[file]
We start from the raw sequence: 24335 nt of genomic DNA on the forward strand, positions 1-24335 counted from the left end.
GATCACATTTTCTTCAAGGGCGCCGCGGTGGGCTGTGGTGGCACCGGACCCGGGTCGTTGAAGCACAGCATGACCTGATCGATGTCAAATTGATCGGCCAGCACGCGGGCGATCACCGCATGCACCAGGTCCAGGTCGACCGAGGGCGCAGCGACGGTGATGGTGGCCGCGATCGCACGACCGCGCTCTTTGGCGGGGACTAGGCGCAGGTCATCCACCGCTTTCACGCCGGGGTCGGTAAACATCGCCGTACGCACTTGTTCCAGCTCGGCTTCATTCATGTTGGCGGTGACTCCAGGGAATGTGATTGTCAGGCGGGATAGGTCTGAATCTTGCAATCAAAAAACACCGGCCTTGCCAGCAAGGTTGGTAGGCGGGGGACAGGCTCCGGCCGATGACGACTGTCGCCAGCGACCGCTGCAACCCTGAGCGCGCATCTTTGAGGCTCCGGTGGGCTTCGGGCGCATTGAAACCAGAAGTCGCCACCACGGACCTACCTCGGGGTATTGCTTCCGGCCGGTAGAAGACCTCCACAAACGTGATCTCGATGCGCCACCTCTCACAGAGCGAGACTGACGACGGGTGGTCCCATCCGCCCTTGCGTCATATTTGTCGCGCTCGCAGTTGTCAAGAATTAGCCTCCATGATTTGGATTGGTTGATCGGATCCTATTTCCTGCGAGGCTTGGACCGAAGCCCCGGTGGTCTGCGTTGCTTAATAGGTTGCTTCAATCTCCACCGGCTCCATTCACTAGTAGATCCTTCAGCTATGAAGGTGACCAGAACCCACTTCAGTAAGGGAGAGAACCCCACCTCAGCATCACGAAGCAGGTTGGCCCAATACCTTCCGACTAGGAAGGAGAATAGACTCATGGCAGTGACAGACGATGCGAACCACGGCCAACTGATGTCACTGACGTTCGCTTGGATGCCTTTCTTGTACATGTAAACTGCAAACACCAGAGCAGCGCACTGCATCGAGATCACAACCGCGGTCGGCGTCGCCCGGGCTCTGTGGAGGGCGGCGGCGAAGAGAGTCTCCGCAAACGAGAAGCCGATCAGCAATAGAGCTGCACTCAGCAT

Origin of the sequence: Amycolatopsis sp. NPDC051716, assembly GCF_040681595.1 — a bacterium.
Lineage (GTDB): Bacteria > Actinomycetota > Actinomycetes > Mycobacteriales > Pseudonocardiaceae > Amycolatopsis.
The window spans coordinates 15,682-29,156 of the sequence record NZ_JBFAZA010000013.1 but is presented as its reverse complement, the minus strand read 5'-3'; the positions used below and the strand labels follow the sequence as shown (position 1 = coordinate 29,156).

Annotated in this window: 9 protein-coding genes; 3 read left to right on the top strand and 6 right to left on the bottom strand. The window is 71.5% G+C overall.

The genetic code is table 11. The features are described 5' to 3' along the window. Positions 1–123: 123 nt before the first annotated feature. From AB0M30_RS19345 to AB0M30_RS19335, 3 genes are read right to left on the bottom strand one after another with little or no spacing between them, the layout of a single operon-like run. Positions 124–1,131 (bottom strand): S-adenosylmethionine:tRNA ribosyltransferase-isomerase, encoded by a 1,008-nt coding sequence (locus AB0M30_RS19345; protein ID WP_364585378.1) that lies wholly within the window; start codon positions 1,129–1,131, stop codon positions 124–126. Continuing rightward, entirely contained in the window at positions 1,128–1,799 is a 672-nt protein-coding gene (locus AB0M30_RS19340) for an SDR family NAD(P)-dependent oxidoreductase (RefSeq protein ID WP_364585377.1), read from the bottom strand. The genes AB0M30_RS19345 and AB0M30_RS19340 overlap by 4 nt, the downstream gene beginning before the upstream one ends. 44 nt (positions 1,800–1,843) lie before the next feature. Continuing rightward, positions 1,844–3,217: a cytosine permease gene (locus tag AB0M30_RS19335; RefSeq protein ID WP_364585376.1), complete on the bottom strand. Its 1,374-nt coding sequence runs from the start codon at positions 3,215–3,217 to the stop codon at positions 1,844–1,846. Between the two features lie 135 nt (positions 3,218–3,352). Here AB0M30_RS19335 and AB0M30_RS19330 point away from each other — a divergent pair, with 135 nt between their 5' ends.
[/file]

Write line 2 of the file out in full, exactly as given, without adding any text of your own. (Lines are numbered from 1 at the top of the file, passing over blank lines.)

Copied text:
GATCACATTTTCTTCAAGGGCGCCGCGGTGGGCTGTGGTGGCACCGGACCCGGGTCGTTGAAGCACAGCATGACCTGATCGATGTCAAATTGATCGGCCAGCACGCGGGCGATCACCGCATGCACCAGGTCCAGGTCGACCGAGGGCGCAGCGACGGTGATGGTGGCCGCGATCGCACGACCGCGCTCTTTGGCGGGGACTAGGCGCAGGTCATCCACCGCTTTCACGCCGGGGTCGGTAAACATCGCCGTACGCACTTGTTCCAGCTCGGCTTCATTCATGTTGGCGGTGACTCCAGGGAATGTGATTGTCAGGCGGGATAGGTCTGAATCTTGCAATCAAAAAACACCGGCCTTGCCAGCAAGGTTGGTAGGCGGGGGACAGGCTCCGGCCGATGACGACTGTCGCCAGCGACCGCTGCAACCCTGAGCGCGCATCTTTGAGGCTCCGGTGGGCTTCGGGCGCATTGAAACCAGAAGTCGCCACCACGGACCTACCTCGGGGTATTGCTTCCGGCCGGTAGAAGACCTCCACAAACGTGATCTCGATGCGCCACCTCTCACAGAGCGAGACTGACGACGGGTGGTCCCATCCGCCCTTGCGTCATATTTGTCGCGCTCGCAGTTGTCAAGAATTAGCCTCCATGATTTGGATTGGTTGATCGGATCCTATTTCCTGCGAGGCTTGGACCGAAGCCCCGGTGGTCTGCGTTGCTTAATAGGTTGCTTCAATCTCCACCGGCTCCATTCACTAGTAGATCCTTCAGCTATGAAGGTGACCAGAACCCACTTCAGTAAGGGAGAGAACCCCACCTCAGCATCACGAAGCAGGTTGGCCCAATACCTTCCGACTAGGAAGGAGAATAGACTCATGGCAGTGACAGACGATGCGAACCACGGCCAACTGATGTCACTGACGTTCGCTTGGATGCCTTTCTTGTACATGTAAACTGCAAACACCAGAGCAGCGCACTGCATCGAGATCACAACCGCGGTCGGCGTCGCCCGGGCTCTGTGGAGGGCGGCGGCGAAGAGAGTCTCCGCAAACGAGAAGCCGATCAGCAATAGAGCTGCACTCAGCAT